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(62:58, Musea Records)
TRACK LIST: 1. Zepter des Narren 6:01 2. Ronces et Iconoclasme 9:01 3. La Lyre Cornue Pleure 3:35 4. La Dune Bleue 7:28 5. Au Bal des Larves 7:35 6. Cephalee Neptunienne 6:41 7. Murenes du Lethe 6:28 8. Ruisselle 4:17 LINEUP: Clement Werner – bass; synthesizers; vocals Marti Ilmar Uibo – drums, kannel; vocals Kalevi Uibo – guitars; backing vocals Laurent Lefebvre – flute
Prolusion. The French act NARR was formed in 2003, originally as a solo venture for bassist Clement Warner. But just one year later he met up with other musicians interested in his project, and it ended up becoming a band from 2004 and onwards. In 2007 they hit the studio and the next year several recording sessions followed. In early 2009 Musea Records issued the finished product: Narr's debut album “Oxymore Dans la Chrysalide des Reves”.
Analysis. When reading up on this act, I did become somewhat surprised to find out that the musicians involved in this creation are active in other bands exploring a large variety of different stylistic expressions ranging from jazz to black metal. Not that this is something uncommon in itself of course, but because there are so few elements directly related to these types of music present on this recording. If any metal fans familiar with Narr's members from other bands were to buy this effort they would probably be highly disappointed – to put it that way. Jazz enthusiasts may find some familiar elements though, in particular in some of the quirkier drum patterns, but first and foremost this album resides in the art rock family. The bass guitar is the main and dominant instrument throughout this venture. Insistent bass patterns set up the foundations in all compositions, setting up thematic formations as well as the pace from start to finish – with wandering patterns the expression of choice for this instrument. Undistorted electric and acoustic guitar textures are added on top, and somewhat unusually for a rock album the guitar has more of a secondary role on this creation. Rather than contrasting with the bass it provides the finer details to the themes explored, first and foremost adding subtlety. You won't find any riffs on this album or any regular guitar solos either. Wandering patterns is the name of the game here, mostly on the mellow side even in the more energetic passages. Synths are added in at times in the back of the mix and a flute provides some neat soloing on occasion, the latter mostly in use on the tracks with a more folk-oriented sound, strengthening this particular aspect of the music. The drums provide a steady rhythmic foundation to the proceedings, adding in some quirky patterns from time to time as previously noted. And as vocals go, both theatrical gothic-tinged ones as well as a much more regular delivery are utilized, very much depending on the mood of the song or passage in question. This adds up to a dark and dreamy soundscape, at times with ominous and almost nightmarish moods constructed, but always in a subtle manner though, staying well put in calmer musical territories.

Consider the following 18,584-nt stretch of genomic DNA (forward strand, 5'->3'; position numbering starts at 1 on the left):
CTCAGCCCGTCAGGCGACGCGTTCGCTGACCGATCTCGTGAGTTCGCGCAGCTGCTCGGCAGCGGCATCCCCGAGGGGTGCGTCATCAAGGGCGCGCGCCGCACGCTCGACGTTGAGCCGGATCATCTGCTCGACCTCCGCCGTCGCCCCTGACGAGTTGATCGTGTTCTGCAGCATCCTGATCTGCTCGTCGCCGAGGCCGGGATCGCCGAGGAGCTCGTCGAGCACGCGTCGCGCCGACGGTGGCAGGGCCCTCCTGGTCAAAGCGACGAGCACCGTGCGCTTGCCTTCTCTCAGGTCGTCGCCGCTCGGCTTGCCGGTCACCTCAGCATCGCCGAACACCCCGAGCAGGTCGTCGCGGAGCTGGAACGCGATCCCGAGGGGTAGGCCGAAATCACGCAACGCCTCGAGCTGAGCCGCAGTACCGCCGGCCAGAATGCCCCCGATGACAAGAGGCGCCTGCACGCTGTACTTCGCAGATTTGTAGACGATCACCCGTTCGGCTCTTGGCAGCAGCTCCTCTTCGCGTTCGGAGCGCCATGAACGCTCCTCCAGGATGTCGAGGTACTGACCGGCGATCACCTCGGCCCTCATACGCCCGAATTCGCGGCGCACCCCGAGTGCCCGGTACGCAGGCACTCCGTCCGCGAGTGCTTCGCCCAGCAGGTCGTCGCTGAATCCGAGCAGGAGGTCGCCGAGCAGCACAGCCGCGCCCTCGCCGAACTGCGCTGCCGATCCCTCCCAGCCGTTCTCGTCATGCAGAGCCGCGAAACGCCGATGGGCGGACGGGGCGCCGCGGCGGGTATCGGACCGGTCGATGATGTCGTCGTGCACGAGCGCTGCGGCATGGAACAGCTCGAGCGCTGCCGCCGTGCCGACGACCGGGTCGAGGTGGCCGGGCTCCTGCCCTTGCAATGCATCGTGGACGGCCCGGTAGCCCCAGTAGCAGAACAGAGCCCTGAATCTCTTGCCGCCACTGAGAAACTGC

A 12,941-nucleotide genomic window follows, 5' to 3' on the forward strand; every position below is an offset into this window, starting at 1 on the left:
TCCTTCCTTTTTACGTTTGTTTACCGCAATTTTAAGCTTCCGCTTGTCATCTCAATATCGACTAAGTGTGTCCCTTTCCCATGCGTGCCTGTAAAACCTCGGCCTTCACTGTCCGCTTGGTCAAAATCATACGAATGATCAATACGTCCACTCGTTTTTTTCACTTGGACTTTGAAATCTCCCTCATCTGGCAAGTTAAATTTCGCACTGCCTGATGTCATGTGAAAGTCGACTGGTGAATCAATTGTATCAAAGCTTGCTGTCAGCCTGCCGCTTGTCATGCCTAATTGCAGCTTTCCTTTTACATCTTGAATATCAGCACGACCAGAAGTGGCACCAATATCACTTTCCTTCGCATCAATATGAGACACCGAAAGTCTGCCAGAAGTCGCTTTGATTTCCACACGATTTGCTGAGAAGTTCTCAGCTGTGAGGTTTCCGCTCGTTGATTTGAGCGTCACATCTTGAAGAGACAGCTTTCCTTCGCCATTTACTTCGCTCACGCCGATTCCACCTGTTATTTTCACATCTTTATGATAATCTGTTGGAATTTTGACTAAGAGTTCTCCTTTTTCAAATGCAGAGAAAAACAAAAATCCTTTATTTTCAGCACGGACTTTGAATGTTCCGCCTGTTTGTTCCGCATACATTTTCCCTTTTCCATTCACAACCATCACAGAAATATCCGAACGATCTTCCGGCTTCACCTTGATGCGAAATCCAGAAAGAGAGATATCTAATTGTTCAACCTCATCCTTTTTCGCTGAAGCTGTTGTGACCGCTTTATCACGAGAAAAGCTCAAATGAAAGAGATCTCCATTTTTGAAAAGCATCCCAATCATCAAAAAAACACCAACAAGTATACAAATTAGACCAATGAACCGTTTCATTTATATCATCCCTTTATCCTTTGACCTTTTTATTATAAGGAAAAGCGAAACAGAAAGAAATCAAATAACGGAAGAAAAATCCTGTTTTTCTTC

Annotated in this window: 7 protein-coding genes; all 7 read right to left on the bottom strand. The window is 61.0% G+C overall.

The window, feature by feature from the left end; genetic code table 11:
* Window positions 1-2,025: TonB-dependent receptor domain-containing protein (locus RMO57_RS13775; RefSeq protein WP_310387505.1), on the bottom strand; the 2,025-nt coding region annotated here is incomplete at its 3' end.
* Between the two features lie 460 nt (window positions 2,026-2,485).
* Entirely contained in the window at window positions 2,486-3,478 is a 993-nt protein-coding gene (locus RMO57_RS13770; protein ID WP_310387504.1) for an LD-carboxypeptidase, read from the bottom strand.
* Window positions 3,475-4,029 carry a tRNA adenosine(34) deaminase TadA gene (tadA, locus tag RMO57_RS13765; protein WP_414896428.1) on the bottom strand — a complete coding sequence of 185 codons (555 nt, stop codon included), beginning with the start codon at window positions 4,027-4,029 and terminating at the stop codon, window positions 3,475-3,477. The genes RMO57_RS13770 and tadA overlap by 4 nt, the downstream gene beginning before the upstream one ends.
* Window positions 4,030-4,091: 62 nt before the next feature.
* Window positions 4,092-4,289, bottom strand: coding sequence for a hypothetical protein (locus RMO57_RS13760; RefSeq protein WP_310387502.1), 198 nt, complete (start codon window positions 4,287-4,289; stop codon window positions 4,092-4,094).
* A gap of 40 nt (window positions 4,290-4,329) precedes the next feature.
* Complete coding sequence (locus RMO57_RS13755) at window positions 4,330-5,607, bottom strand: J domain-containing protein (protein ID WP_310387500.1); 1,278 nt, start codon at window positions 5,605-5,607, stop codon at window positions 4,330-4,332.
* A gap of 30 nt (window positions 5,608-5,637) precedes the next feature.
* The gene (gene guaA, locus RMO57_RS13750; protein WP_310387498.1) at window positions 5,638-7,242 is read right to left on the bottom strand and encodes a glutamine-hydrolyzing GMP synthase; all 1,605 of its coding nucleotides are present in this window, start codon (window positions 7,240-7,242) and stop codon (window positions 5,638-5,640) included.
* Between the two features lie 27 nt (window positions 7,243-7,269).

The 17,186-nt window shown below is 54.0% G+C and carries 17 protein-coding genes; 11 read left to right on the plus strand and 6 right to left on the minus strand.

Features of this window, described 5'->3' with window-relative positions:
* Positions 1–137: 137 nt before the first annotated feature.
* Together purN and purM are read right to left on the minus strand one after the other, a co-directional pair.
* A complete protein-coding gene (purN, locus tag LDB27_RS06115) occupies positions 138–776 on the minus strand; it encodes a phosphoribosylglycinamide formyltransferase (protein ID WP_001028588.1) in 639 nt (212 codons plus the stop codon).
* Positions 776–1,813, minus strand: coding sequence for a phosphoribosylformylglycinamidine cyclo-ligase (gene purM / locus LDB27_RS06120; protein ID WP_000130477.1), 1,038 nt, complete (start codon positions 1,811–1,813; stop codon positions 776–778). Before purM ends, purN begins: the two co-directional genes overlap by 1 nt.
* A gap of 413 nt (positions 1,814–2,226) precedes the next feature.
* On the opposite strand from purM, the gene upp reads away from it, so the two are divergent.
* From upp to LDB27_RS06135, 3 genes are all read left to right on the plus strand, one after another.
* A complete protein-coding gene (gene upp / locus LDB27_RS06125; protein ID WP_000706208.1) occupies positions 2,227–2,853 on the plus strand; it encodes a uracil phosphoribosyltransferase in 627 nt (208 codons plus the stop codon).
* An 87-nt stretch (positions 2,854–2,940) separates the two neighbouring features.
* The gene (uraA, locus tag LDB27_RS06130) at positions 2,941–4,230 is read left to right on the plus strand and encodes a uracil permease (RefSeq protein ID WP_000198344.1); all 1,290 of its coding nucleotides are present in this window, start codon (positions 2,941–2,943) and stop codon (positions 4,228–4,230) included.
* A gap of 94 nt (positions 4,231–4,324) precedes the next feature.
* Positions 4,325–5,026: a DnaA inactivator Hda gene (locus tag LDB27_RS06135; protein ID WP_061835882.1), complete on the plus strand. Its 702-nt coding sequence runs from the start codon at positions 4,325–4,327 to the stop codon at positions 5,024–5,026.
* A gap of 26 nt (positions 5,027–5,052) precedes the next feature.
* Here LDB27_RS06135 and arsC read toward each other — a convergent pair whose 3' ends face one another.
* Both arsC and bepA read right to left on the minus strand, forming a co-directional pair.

Conclusion. Narr manages to create a highly distinct sound on this first effort, and while it arguably isn't amongst the most challenging of affairs it is both creative and innovative. The album does become somewhat repetitive in sound though, and I get the feeling that their musical palette is a bit too limited at this stage of their career. It is a good and promising effort though, and if dark and dreamy music from the calmer side of the art rock family sounds interesting Narr is most certainly a band you should get familiar with.
OMB=Olav M Bjornsen: October 21, 2009
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